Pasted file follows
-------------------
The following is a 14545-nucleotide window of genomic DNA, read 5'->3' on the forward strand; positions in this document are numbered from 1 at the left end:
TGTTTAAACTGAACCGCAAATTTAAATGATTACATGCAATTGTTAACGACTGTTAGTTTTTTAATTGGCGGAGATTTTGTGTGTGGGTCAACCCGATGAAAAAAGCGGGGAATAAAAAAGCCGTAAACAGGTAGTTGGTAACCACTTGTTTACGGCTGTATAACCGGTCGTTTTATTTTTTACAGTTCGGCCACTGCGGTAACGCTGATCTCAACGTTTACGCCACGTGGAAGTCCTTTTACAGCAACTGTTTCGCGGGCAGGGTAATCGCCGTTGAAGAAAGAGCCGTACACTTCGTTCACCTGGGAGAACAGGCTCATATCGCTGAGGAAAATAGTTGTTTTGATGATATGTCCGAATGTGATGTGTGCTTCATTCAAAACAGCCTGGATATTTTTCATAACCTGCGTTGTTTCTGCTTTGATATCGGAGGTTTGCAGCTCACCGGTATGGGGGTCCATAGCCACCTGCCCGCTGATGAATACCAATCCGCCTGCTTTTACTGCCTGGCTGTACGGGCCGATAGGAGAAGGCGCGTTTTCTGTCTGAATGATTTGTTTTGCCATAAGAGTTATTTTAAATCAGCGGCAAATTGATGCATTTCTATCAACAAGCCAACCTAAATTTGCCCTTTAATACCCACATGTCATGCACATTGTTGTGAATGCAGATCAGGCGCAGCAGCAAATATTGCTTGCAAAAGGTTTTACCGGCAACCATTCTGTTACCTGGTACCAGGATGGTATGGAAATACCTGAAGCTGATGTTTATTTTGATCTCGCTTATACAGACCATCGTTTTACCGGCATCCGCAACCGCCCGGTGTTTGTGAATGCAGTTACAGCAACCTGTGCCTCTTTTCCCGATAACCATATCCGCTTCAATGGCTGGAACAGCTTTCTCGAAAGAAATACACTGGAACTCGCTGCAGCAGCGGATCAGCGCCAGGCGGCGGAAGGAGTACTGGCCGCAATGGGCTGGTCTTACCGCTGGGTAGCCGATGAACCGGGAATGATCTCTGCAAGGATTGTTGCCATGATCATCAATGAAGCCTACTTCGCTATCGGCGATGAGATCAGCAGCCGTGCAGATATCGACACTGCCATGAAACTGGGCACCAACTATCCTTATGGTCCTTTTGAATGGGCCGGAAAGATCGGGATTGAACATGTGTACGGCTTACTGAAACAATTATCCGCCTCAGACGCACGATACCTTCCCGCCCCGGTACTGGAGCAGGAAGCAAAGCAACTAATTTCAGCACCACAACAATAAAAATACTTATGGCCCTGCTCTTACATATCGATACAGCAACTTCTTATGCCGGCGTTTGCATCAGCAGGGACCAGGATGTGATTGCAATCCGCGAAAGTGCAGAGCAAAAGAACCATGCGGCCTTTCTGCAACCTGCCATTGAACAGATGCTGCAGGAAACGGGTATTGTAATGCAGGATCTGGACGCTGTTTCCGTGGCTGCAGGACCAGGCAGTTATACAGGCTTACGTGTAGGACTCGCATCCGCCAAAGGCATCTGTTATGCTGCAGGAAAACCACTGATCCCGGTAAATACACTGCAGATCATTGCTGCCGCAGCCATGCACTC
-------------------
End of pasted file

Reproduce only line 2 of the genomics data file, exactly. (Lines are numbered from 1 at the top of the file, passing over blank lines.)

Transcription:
TGTTTAAACTGAACCGCAAATTTAAATGATTACATGCAATTGTTAACGACTGTTAGTTTTTTAATTGGCGGAGATTTTGTGTGTGGGTCAACCCGATGAAAAAAGCGGGGAATAAAAAAGCCGTAAACAGGTAGTTGGTAACCACTTGTTTACGGCTGTATAACCGGTCGTTTTATTTTTTACAGTTCGGCCACTGCGGTAACGCTGATCTCAACGTTTACGCCACGTGGAAGTCCTTTTACAGCAACTGTTTCGCGGGCAGGGTAATCGCCGTTGAAGAAAGAGCCGTACACTTCGTTCACCTGGGAGAACAGGCTCATATCGCTGAGGAAAATAGTTGTTTTGATGATATGTCCGAATGTGATGTGTGCTTCATTCAAAACAGCCTGGATATTTTTCATAACCTGCGTTGTTTCTGCTTTGATATCGGAGGTTTGCAGCTCACCGGTATGGGGGTCCATAGCCACCTGCCCGCTGATGAATACCAATCCGCCTGCTTTTACTGCCTGGCTGTACGGGCCGATAGGAGAAGGCGCGTTTTCTGTCTGAATGATTTGTTTTGCCATAAGAGTTATTTTAAATCAGCGGCAAATTGATGCATTTCTATCAACAAGCCAACCTAAATTTGCCCTTTAATACCCACATGTCATGCACATTGTTGTGAATGCAGATCAGGCGCAGCAGCAAATATTGCTTGCAAAAGGTTTTACCGGCAACCATTCTGTTACCTGGTACCAGGATGGTATGGAAATACCTGAAGCTGATGTTTATTTTGATCTCGCTTATACAGACCATCGTTTTACCGGCATCCGCAACCGCCCGGTGTTTGTGAATGCAGTTACAGCAACCTGTGCCTCTTTTCCCGATAACCATATCCGCTTCAATGGCTGGAACAGCTTTCTCGAAAGAAATACACTGGAACTCGCTGCAGCAGCGGATCAGCGCCAGGCGGCGGAAGGAGTACTGGCCGCAATGGGCTGGTCTTACCGCTGGGTAGCCGATGAACCGGGAATGATCTCTGCAAGGATTGTTGCCATGATCATCAATGAAGCCTACTTCGCTATCGGCGATGAGATCAGCAGCCGTGCAGATATCGACACTGCCATGAAACTGGGCACCAACTATCCTTATGGTCCTTTTGAATGGGCCGGAAAGATCGGGATTGAACATGTGTACGGCTTACTGAAACAATTATCCGCCTCAGACGCACGATACCTTCCCGCCCCGGTACTGGAGCAGGAAGCAAAGCAACTAATTTCAGCACCACAACAATAAAAATACTTATGGCCCTGCTCTTACATATCGATACAGCAACTTCTTATGCCGGCGTTTGCATCAGCAGGGACCAGGATGTGATTGCAATCCGCGAAAGTGCAGAGCAAAAGAACCATGCGGCCTTTCTGCAACCTGCCATTGAACAGATGCTGCAGGAAACGGGTATTGTAATGCAGGATCTGGACGCTGTTTCCGTGGCTGCAGGACCAGGCAGTTATACAGGCTTACGTGTAGGACTCGCATCCGCCAAAGGCATCTGTTATGCTGCAGGAAAACCACTGATCCCGGTAAATACACTGCAGATCATTGCTGCCGCAGCCATGCACTC